|'The Middle East is warming up' to nuclear energy
|The Rainbow Warrior docked in Beirut on Wednesday for the Greenpeace flagship's second-to-last stop on a regional tour to promote a nuclear-free Middle East. The ship is used around the world to support various campaigns by Greenpeace, an international environmental organization founded in 1971.
The anti-nuclear campaign was launched in the United Arab Emirates on January 18, and is expected to wrap up in Turkey - the next stop after Lebanon - on April 16.
The 16-member crew of the Rainbow Warrior has focused its campaign on Iran and Israel, where the environmental activists promoted a region free of any form of nuclear energy, civil or military. Egypt and Turkey were also main areas of interest.
The decision to focus the campaign on the Middle East, according to regional communications officer Omar al-Naim, was to due a newfound interest in nuclear technology in the region.
"It's funny," Naim told The Daily Star, "while the rest of the world seems to be weaning off its use, the Middle East is warming up" to nuclear energy.
He said that the current wave of regional interest in nuclear energy, stemmed over Itan's program. Despite reassurances from Tehran that its nuclear program is strictly for energy purposes, Naim warned that "plants are easily converted for military purposes."
The Iranian government must have other intentions for its program, he argued, as there are much cheaper and more practical means by which to meet increasing energy demands.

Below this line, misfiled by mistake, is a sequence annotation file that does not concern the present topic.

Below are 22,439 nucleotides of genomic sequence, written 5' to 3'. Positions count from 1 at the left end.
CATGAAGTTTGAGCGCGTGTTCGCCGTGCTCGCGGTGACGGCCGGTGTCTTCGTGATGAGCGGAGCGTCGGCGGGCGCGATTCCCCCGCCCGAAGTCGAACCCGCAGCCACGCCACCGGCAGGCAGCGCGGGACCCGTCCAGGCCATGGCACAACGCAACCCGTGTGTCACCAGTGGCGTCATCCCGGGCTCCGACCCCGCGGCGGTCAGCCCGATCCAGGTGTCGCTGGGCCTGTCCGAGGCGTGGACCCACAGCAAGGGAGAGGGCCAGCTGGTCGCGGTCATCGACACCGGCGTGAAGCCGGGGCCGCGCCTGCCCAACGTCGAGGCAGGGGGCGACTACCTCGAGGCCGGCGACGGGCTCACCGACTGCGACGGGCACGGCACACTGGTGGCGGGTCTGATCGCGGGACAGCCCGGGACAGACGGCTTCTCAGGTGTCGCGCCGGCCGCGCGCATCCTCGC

"Not a single reactor is built without subsidies from governments. It is just not cost-effective. Companies don't bother with them. That has to be saying something," Naim said.
At its previous stop, Israel, the only country in the region believed to possess nuclear weapons, the crew of the Rainbow Warrior made the locations of Israel's nuclear facilities public. Israel is not a signatory of the Non-Proliferation Treaty and has never openly admitted to possessing nuclear weapons. Experts, however, estimate that it has at least 200 warheads.
Naim said the crew felt that it had "succeeded, because they were able to open up a dialogue about the issue of nuclear technology in Israel."
Their goal, he added, was to encourage Israel to abandon its policy of "constructive ambiguity" regarding its nuclear program and start working toward a nuclear-free region.
Naim acknowledged that it was difficult to communicate with a "tense public" in Israel about nuclear energy as the immediate reaction was often an argument on the need for nuclear weapons to maintain national security. However, "people soon wanted to know about the dangers they were facing and of alternatives" to nuclear weapons, he added.
Greenpeace was making a stop in Lebanon because "the region's politics seem to be played out in the country," Naim explained.
The organization's regional office is based in Lebanon.
The three-mast Rainbow Warrior actually arrived in Lebanon on Tuesday night from Israeli waters.
Permission to enter Lebanese waters was delayed till the next morning due to "unanticipated, yet routine, Lebanese bureaucratic paperwork," Naim said, stressing that the ship's visit to Israel had nothing to do with the delay.
"Because it is an international ship, it must go through certain procedures. Everyone here knows that this is a ship working to help the environment, and its stop at Israel has nothing to do with the delay," he said.
The Rainbow Warrior is scheduled to leave for Turkey on Thursday.
The original Rainbow Warrior was sunk in 1985 by French secret service agents on the orders of the French government, in what has been described as an attempt to halt Greenpeace protests against nuclear testing.
The current Rainbow Warrior made its maiden voyage in 1989, and was purchased with compensation paid by the French government for the sinking of its namesake.
The Daily Star